In 2005, Rodriguez hit .321, leading the American League with 124 runs and 48 HR while driving in 130 runs. He became the first Yankee to win the American League home run title since Reggie Jackson (41) in 1980. He also became one of only two players in Major League history to compile at least 35 home runs, 100 runs and 100 RBIs in eight consecutive seasons (Jimmie Foxx accomplished the feat in nine straight seasons from 1932 to 1940). Rodriguez established the franchise record for most home runs in a single season by a right-handed batter (broke Joe DiMaggio's mark of 46 in 1937). His 47 HR from the third base position are a single-season American League record. Rodriguez hit 26 home runs at Yankee Stadium in 2005, establishing the single-season club record for right-handed batters (previously held by DiMaggio in 1937 and Gary Sheffield in 2004). On June 8, at 29 years, 316 days old, he became the youngest player in MLB history to reach the 400 HR mark. 2005 also marked the tenth straight season that Rodriguez scored at least 100 runs. On defense, however, he had the lowest range factor in the league at third for the second straight season (2.62).
On April 26, Rodriguez hit three home runs off Angels' pitcher Bartolo Colón and drove in 10 runs. The 10 RBIs were the most by a Yankee since Tony Lazzeri established the franchise and American League record with 11 on May 24, 1936. Rodriguez became the 11th major leaguer to accomplish the feat. Rodriguez won his second AL MVP Award in three seasons.
The "League Award" was the precursor to the MVP. Rodriguez became the fifth player to win this award with two different teams, joining Mickey Cochrane, Jimmie Foxx, Frank Robinson and Barry Bonds. Rodriguez was also named the shortstop on the Major League Baseball Latino Legends Team in 2005.
Rodriguez was again an All-Star in 2006. His 2,000th hit, on July 21, 2006 − six days prior to his 31st birthday − was also his 450th home run. Rodriguez became the youngest player in baseball history to reach 450 home runs (surpassing Ken Griffey, Jr., by 267 days), and the eighth player to reach 2,000 hits before turning 31. Ty Cobb reached the mark while still 29, while Rogers Hornsby, Mel Ott, Hank Aaron, Joe Medwick, Jimmie Foxx, and Robin Yount all achieved their 2,000th hit at age 30. All seven are members of baseball's Hall of Fame.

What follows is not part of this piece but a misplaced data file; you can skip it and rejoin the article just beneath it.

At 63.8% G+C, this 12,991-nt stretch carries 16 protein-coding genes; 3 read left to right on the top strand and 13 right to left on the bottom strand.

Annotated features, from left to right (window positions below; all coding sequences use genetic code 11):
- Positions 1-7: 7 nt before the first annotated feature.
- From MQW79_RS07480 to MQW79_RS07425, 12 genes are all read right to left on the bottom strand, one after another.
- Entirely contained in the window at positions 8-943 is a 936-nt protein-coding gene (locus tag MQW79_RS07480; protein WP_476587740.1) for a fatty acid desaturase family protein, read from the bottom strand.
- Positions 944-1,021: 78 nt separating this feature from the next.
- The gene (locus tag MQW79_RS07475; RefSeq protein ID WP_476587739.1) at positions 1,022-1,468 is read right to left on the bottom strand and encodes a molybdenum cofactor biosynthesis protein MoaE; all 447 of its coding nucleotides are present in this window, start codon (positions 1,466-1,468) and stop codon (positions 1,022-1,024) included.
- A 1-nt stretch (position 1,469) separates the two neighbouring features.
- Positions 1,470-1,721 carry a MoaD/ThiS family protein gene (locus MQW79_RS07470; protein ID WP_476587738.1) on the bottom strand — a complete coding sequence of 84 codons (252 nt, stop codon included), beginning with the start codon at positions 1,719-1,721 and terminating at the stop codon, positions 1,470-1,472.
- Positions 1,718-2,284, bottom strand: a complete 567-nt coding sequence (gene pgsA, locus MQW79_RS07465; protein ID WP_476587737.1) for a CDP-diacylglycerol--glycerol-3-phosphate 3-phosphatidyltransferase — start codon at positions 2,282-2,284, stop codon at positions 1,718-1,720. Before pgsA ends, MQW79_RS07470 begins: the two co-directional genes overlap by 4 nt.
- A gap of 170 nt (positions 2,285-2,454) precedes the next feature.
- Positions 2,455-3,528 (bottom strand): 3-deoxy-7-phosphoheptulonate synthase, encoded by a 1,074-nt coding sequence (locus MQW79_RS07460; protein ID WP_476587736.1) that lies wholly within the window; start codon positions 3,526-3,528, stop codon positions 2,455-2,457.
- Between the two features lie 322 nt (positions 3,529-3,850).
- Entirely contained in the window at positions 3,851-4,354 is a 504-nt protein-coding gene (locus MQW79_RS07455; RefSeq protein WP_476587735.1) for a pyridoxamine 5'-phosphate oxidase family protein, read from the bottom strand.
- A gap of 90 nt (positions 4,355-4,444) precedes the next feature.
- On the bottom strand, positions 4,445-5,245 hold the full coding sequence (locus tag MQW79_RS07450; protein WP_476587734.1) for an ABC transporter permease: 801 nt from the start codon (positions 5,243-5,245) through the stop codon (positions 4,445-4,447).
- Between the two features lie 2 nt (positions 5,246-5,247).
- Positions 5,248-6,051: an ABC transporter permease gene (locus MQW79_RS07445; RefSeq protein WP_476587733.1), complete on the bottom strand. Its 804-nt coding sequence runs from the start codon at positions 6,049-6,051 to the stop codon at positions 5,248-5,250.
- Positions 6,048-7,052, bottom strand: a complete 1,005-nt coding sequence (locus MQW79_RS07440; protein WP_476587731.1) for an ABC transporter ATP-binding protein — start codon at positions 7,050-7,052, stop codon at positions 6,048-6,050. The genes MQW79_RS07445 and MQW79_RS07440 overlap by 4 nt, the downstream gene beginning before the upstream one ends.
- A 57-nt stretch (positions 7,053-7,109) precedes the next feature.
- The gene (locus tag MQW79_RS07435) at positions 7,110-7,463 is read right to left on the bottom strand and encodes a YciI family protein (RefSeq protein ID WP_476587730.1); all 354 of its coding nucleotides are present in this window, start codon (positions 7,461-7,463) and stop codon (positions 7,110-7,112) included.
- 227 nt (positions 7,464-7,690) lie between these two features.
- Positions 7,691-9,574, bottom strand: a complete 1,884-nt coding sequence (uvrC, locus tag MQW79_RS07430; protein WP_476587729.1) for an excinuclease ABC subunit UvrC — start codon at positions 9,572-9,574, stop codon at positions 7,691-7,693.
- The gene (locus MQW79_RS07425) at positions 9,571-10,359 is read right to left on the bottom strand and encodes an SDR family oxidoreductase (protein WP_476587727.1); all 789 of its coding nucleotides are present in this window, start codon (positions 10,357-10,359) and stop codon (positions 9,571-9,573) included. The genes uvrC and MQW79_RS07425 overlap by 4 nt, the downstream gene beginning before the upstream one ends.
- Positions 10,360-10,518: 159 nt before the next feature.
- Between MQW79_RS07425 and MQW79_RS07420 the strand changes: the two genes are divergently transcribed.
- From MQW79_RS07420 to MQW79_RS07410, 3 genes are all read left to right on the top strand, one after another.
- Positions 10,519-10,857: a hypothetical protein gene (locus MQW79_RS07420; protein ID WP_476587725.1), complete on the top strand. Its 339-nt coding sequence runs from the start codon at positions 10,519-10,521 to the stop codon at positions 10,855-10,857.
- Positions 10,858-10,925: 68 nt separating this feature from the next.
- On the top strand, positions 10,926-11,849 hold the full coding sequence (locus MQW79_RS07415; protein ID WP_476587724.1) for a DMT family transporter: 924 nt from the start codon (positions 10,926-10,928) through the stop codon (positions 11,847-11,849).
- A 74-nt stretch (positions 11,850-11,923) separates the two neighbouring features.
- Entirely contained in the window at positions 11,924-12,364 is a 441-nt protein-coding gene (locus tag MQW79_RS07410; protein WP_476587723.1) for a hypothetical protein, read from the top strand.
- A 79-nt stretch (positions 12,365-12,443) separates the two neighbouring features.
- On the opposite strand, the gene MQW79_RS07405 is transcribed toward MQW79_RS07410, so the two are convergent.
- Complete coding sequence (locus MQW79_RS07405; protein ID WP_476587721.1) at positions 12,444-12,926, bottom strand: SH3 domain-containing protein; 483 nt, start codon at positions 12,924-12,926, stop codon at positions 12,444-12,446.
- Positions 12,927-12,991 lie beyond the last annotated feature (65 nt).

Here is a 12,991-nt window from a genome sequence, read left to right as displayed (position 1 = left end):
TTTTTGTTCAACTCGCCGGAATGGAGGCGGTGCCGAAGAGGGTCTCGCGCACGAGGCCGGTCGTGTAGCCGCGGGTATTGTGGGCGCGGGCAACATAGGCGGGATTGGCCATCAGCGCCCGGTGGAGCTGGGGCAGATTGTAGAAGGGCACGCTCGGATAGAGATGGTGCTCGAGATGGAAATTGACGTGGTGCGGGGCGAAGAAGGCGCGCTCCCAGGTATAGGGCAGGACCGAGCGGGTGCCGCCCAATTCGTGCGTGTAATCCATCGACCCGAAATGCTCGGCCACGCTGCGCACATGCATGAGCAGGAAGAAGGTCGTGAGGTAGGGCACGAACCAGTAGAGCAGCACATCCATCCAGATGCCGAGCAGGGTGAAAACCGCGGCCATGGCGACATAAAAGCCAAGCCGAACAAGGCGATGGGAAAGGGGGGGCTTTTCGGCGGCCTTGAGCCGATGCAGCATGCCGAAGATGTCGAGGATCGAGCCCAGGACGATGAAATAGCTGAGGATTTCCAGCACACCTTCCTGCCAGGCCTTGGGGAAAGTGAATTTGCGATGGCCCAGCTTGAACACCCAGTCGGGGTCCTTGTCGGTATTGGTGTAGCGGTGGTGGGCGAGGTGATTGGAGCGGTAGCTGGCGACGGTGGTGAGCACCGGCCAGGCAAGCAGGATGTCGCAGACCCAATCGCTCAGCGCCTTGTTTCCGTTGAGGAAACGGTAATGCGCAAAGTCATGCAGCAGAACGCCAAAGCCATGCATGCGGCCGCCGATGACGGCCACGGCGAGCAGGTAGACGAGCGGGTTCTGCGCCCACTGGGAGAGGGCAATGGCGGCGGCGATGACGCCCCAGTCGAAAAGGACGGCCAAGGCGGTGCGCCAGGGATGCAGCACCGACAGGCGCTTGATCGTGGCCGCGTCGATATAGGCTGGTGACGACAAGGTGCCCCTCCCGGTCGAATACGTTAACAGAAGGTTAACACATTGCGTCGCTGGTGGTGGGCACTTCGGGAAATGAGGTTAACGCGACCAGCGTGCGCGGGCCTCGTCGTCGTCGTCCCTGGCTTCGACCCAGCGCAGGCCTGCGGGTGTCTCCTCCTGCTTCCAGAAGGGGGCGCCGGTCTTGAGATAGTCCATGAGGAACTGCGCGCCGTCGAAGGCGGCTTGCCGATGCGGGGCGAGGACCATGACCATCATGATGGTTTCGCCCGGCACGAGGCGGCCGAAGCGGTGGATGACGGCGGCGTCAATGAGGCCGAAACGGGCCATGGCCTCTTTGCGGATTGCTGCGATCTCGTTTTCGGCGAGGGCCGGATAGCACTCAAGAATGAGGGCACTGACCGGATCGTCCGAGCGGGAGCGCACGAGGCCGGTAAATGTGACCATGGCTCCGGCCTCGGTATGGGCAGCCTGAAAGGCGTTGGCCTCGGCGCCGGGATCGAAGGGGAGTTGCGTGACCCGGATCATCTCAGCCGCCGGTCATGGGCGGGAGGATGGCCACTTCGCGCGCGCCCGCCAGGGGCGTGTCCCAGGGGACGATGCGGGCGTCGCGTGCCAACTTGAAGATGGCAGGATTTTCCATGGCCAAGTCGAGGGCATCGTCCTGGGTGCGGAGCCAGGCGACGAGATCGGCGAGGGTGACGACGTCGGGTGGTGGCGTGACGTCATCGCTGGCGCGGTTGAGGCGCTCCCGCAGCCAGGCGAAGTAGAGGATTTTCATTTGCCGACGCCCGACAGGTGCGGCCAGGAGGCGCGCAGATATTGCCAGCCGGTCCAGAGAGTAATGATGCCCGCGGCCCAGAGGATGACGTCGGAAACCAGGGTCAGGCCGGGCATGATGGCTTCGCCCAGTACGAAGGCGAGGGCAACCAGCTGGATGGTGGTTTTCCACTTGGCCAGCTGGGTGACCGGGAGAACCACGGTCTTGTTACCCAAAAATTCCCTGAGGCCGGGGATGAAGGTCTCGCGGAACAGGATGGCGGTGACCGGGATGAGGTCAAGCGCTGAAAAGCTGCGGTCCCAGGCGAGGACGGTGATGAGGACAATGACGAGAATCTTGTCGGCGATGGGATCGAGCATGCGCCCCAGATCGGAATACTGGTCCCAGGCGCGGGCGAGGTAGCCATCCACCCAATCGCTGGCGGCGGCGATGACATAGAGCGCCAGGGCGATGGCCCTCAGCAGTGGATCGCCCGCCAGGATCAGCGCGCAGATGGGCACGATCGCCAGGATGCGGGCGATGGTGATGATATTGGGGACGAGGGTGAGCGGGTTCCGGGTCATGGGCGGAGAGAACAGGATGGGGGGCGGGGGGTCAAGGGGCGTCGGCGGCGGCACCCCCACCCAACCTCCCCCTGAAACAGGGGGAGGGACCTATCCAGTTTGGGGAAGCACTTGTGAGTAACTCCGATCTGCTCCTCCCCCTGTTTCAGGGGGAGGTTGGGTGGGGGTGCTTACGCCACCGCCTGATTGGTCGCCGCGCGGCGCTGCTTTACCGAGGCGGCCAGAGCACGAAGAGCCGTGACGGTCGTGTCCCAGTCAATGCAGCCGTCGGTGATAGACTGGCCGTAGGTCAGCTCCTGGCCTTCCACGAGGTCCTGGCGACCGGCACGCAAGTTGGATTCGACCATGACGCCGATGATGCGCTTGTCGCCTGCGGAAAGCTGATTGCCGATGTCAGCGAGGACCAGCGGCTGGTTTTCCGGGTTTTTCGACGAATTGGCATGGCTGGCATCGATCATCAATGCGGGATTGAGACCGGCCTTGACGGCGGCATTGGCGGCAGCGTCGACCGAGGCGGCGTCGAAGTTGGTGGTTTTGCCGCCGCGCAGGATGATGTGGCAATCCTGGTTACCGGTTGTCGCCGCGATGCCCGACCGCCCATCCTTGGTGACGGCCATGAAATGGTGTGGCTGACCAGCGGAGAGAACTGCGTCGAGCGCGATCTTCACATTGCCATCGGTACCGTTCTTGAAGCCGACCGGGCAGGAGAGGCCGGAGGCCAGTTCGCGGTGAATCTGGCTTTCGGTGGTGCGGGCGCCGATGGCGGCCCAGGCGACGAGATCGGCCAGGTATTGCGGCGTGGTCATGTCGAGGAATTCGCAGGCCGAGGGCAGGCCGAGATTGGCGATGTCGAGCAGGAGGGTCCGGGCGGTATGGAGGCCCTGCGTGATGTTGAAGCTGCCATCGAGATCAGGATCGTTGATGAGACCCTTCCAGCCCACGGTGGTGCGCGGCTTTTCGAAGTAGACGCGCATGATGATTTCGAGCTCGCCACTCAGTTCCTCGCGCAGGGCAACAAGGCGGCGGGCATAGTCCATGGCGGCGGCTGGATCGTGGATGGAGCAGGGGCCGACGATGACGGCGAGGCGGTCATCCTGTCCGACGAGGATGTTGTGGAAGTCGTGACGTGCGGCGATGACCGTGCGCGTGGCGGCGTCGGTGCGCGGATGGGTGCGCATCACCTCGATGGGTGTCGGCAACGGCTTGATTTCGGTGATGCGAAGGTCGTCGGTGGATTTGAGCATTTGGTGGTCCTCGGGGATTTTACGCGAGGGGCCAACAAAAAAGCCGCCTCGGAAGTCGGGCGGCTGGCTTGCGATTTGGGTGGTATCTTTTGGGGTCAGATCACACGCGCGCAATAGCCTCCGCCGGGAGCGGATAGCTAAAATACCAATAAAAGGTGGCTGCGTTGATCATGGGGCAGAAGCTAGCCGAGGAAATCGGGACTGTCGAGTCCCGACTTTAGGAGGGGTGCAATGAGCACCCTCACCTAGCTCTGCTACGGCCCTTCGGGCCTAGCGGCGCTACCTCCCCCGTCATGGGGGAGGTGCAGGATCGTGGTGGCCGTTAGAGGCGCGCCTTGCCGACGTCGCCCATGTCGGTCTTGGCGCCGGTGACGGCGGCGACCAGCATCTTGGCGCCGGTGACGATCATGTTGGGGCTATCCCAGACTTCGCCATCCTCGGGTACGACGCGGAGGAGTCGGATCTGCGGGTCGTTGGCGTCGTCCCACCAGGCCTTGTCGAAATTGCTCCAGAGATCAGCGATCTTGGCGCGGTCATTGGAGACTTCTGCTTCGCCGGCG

For the season, Rodriguez finished fourth in the league in RBI (121), fifth in runs scored (113), eighth in home runs (35) and walks (90), and ninth in OBP (.392). He also led all AL third basemen in errors, with 24, and had the lowest fielding percentage (.937) and – for the third straight season – range factor (2.50) among them. Rodriguez also became the second player in Major League history to record at least 35 home runs, 100 runs, and 100 RBIs in nine consecutive seasons, joining Foxx. It was Rodriguez's 11th consecutive season with more than 100 runs scored, the longest such streak in American League history since Lou Gehrig did so in 13 straight seasons (1926–38). Despite this success, it was perceived as one of his lesser-accomplished seasons and was harshly criticized throughout the 2006 season. He has commented that 2006 was his most difficult season as a professional.
When Rodriguez reported to camp in 2007, he had reduced his body fat from 16% the year before to 9%. He made light of this fact during a Late Show with David Letterman sketch that was filmed during Spring training, which featured him shirtless being rubbed down with suntan lotion. He revealed to the press that he and Jeter were no longer close friends. Rodriguez also reduced his high leg kick at the plate, increasing his bat speed, making him less-apt to strike out and a more dangerous hitter.
In the Yankees' fourth game of the season, Rodriguez hit two home runs against the Baltimore Orioles at Yankee Stadium, including his 14th-career grand slam to end the game. The walk-off grand slam was the third of his career, tying the major league mark for game-ending grand slams shared by Vern Stephens and Cy Williams. Rodriguez also began the season by becoming the ninth major leaguer—and first Yankee—to hit six home runs in the first seven games of the season. Rodriguez also became the first Yankee to hit seven home runs in the first ten games of the season.
On April 23, Rodriguez became the first player in major league history to hit 14 home runs in a span of 18 games, and also tied the MLB record for most home runs in April. His total of 34 RBIs in April was one short of Juan González' AL and MLB record. In a game against the Toronto Blue Jays on May 30, Rodriguez sparked controversy when he shouted during a routine play and an infielder let a pop fly drop, costing the Blue Jays three runs. The Yankees went on to win the game, 10–5. On July 12, Rodriguez hit his 150th career home run in a Yankees uniform. This made him the first, and so far only, player in major league history to ever hit 150 home runs for three different teams. He became the third player to hit at least 100 home runs for three teams, following Reggie Jackson and Darrell Evans.